Do you have any siblings?
I’m an only child. I recently found out that I have half-sisters on my dad’s side. I don’t really know or speak to that side of my family but one of my sisters recently reached out to me. But I grew up as an only child.
How much Korean can you speak?
I can read fluently. When someone is talking to me about basketball, it’s really repetitive and I can understand. As far as conversational Korean it’s not really there but I am still studying it. It’s decent but the grammar is pretty tough for me. I’m still learning.
What is your favorite Korean food?
Honestly, when I was in Korea they made a lot of Korean food but I didn’t really eat too much of it. It is because that when I play games my stomach gets kind of sensitive so I only eat the things I know will keep my stomach settled. I didn’t eat a crazy amount of Korean food but I really like any kind of Korean BBQ. When we go to a Korean BBQ restaurant I can eat anything there.
Do you like soju?
I really don’t like soju but it’s one of those cultural things. It’s not that I don’t like the taste it’s just that I’m not a big fan of how quickly you can drink a lot. Now they have those fruit flavored ones and those ones are like juice to me.
Did you grow up around other mixed Koreans?
I actually didn’t know that many when I was younger and didn’t meet any other ones until I came to Vegas. Until I came to Vegas I hadn’t really met any Koreans at all. In the area I lived in Michigan it was mostly white, black and Hispanic. There were hardly any Asians.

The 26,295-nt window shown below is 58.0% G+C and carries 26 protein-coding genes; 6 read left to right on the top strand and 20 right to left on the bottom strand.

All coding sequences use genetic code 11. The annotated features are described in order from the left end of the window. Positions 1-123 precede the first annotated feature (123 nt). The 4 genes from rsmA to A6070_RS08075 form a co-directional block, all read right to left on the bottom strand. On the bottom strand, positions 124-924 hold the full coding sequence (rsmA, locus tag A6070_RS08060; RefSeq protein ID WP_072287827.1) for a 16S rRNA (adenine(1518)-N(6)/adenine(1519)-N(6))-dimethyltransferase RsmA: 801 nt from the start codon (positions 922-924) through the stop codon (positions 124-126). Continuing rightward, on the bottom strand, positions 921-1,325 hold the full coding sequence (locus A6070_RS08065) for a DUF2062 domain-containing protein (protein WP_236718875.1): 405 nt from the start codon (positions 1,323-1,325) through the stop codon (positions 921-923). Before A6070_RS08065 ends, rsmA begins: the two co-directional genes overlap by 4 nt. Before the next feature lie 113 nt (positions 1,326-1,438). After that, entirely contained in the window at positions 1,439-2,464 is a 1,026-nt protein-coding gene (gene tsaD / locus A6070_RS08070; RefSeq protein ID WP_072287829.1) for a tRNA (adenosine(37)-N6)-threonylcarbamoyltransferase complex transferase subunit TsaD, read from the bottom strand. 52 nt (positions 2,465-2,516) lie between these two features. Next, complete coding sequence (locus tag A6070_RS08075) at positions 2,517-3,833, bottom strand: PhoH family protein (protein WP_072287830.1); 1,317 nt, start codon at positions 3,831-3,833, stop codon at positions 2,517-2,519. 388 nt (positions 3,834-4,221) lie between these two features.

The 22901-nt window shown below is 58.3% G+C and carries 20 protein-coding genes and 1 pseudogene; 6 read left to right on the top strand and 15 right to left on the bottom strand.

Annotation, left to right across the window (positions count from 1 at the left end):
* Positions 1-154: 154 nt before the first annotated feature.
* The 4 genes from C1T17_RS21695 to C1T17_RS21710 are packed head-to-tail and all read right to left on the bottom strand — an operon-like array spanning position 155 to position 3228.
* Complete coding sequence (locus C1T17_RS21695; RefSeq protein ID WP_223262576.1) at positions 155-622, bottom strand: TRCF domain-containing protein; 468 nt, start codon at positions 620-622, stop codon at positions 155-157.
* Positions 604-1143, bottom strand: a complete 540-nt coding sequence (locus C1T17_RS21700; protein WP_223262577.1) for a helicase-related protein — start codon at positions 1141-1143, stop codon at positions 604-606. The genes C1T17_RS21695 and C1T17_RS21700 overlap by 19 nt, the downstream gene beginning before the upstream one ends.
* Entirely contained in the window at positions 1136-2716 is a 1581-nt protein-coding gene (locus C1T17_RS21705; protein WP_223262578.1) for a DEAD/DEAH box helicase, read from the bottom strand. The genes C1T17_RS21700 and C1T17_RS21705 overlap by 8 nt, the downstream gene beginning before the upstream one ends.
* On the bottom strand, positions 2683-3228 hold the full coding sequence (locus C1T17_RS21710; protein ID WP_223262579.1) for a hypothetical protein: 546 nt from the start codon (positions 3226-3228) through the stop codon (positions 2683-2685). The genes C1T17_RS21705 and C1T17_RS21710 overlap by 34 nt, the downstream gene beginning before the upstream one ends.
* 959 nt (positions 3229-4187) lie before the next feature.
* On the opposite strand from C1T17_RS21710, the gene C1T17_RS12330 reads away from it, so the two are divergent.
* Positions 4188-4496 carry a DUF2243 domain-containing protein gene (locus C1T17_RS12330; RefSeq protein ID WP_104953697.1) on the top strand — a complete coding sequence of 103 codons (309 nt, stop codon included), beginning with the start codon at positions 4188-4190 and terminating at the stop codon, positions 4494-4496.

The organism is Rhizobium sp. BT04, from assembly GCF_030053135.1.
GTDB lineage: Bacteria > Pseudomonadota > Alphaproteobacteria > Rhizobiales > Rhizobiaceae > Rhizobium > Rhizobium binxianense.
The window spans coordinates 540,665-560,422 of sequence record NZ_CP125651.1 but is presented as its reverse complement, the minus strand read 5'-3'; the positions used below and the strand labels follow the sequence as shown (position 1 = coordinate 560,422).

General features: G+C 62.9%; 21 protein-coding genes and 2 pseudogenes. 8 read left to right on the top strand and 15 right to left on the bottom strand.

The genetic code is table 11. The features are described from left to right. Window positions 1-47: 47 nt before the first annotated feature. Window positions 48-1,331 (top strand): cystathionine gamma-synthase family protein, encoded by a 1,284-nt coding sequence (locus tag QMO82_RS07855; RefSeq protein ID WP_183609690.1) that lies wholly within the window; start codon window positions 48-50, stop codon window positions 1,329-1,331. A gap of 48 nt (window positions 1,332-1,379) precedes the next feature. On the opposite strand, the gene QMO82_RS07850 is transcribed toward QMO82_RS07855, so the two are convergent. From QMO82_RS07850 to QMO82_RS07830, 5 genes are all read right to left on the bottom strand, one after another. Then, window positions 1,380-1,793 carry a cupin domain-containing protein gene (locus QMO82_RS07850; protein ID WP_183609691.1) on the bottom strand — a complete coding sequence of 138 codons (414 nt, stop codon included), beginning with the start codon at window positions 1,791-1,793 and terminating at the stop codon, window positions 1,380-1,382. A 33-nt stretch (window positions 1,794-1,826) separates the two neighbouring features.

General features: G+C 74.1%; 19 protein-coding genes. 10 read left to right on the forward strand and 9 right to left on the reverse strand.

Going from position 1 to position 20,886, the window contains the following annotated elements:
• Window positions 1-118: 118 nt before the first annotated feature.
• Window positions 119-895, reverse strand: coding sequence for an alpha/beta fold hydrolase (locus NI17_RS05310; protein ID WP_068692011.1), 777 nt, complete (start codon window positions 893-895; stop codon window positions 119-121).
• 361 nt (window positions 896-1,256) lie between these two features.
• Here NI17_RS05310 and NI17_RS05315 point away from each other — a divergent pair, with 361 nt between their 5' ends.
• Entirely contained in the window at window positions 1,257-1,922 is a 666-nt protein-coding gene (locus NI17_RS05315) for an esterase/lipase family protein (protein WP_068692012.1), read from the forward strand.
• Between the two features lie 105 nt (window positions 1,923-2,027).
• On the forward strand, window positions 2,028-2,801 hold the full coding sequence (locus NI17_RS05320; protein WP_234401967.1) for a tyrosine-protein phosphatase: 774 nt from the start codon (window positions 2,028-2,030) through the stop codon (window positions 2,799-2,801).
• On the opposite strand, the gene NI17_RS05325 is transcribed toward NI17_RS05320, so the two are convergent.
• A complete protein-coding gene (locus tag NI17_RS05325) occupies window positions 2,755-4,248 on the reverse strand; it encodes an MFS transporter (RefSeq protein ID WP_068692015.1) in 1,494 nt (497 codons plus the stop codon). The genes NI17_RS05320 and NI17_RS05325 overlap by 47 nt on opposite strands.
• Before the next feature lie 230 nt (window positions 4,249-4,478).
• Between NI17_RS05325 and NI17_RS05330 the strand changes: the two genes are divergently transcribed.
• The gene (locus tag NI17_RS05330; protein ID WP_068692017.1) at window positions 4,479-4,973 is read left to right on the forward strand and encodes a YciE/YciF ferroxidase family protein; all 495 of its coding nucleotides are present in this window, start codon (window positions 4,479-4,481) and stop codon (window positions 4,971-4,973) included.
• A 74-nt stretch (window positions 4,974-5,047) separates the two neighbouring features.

Did you ever experience any identity issues while growing up?
I think it was kind of tough because my skin was a lot darker than my mom. Us two together look different to people. Back in the 1990s it was kind of odd to see a light-skinned Asian parent with a mixed looking black kid. People didn’t know if I was Asian or not. It was definitely strange at first but my mom never let it bother me. She would talk to me about it and make me aware. She would talk to me like a grown up when I was young and I had to grow up a lot faster than other kids because of it. She made sure I was prepared for anything like that. I was pretty confident as a kid and I didn’t let bullying or anything like that affect me.
Had you been to Korea prior to joining the KBL?
No, I had not been to Korea until three years ago.
Do you plan to visit Korea anytime soon?
Yeah, I actually visited Korea this summer to update my visa. So now that I actually finished that, I’m hoping I can return to Korea. That way I can begin to work on my passport and hopefully end up back in the KBL.
What do people who meet you think your ethnicity is?